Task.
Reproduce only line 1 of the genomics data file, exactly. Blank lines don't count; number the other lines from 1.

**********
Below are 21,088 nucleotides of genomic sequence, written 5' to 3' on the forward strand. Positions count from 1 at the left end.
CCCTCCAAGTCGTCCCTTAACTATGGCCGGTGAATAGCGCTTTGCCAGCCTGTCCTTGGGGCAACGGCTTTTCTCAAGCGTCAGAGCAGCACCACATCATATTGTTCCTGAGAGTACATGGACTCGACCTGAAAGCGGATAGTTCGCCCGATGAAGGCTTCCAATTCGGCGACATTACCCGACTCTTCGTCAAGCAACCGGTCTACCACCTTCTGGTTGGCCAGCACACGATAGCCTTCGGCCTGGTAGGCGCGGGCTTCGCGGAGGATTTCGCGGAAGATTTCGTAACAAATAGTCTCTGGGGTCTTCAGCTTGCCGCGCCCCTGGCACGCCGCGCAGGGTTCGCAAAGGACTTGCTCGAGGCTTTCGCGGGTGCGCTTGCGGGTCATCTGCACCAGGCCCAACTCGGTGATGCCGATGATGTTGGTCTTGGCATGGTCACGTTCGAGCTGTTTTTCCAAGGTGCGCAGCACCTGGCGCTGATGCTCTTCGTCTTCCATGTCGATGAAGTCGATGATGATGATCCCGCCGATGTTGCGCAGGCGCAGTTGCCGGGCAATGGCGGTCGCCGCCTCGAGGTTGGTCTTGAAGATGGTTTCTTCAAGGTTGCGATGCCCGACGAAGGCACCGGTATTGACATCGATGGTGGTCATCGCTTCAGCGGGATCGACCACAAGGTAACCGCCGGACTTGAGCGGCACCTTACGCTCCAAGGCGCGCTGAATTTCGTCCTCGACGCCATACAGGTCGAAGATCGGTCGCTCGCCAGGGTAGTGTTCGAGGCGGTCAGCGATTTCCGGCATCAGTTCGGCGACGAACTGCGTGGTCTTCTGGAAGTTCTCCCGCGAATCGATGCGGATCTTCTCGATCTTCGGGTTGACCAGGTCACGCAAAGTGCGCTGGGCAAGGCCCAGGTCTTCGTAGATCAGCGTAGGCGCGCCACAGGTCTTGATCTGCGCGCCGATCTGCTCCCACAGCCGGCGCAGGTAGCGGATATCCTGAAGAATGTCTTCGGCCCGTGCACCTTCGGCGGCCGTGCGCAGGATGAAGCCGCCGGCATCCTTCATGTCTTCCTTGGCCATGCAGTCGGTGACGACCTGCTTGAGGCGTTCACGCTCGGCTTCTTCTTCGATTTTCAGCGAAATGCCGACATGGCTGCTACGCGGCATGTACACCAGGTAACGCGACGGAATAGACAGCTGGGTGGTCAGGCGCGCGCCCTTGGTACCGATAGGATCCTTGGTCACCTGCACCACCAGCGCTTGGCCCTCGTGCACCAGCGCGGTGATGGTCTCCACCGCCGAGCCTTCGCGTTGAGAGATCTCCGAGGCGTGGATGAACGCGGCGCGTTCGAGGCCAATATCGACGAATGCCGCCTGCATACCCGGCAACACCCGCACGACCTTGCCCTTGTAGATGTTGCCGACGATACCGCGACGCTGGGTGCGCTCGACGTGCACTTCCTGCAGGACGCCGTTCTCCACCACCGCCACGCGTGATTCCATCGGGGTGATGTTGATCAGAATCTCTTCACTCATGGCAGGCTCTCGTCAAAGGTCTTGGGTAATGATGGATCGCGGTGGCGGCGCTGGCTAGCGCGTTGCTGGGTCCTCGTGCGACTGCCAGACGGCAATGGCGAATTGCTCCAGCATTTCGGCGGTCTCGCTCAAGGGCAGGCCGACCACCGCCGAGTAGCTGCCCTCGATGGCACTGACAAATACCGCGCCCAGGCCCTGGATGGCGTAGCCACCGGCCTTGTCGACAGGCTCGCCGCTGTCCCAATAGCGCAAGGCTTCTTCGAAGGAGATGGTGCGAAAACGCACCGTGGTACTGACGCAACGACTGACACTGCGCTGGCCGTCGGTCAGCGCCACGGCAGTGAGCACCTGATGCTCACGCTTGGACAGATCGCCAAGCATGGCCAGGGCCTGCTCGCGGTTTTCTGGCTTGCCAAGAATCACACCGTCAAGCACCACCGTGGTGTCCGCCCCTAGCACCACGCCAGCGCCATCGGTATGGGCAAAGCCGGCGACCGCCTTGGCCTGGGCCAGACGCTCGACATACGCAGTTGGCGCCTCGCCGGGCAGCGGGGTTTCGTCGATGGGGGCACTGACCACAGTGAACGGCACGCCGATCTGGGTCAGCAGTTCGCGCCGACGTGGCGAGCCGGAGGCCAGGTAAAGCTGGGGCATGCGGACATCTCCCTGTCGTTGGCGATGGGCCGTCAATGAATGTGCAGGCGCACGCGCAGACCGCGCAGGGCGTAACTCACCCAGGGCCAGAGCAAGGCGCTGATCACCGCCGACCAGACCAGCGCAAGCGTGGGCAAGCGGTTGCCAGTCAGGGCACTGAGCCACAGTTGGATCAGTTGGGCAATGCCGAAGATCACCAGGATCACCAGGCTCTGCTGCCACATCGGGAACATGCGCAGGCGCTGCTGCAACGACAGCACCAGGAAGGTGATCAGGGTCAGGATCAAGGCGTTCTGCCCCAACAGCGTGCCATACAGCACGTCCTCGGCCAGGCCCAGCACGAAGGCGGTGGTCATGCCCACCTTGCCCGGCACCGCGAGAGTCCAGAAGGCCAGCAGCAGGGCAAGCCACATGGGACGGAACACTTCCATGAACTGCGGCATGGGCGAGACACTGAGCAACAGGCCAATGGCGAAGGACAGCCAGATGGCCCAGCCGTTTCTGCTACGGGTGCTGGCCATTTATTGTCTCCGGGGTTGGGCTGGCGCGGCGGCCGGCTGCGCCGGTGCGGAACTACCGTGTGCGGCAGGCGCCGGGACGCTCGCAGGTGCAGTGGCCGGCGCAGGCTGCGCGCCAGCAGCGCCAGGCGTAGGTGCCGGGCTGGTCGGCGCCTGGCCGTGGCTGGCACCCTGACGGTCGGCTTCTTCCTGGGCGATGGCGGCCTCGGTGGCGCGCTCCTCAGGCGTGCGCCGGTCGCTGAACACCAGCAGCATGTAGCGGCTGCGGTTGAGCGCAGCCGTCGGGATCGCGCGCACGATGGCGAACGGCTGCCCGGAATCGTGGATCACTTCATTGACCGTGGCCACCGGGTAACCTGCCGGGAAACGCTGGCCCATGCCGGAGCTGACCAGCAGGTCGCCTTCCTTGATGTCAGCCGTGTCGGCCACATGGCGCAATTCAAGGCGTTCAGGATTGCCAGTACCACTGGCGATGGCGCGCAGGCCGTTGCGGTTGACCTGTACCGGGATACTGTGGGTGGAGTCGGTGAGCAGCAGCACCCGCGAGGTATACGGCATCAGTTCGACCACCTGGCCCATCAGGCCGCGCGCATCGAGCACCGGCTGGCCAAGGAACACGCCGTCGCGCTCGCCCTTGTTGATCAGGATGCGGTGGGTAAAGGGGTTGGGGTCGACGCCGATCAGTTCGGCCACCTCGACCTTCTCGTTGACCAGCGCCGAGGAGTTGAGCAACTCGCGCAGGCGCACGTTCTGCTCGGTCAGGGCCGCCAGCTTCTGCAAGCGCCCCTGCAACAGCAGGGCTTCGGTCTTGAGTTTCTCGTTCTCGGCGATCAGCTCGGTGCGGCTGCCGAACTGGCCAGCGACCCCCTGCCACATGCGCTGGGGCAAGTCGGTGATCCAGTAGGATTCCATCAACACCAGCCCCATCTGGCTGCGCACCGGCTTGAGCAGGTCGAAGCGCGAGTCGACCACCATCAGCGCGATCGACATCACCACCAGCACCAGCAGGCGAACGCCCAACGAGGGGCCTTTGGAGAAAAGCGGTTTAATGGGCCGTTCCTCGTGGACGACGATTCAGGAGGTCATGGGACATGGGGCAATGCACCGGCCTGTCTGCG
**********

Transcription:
Below are 21,088 nucleotides of genomic sequence, written 5' to 3' on the forward strand. Positions count from 1 at the left end.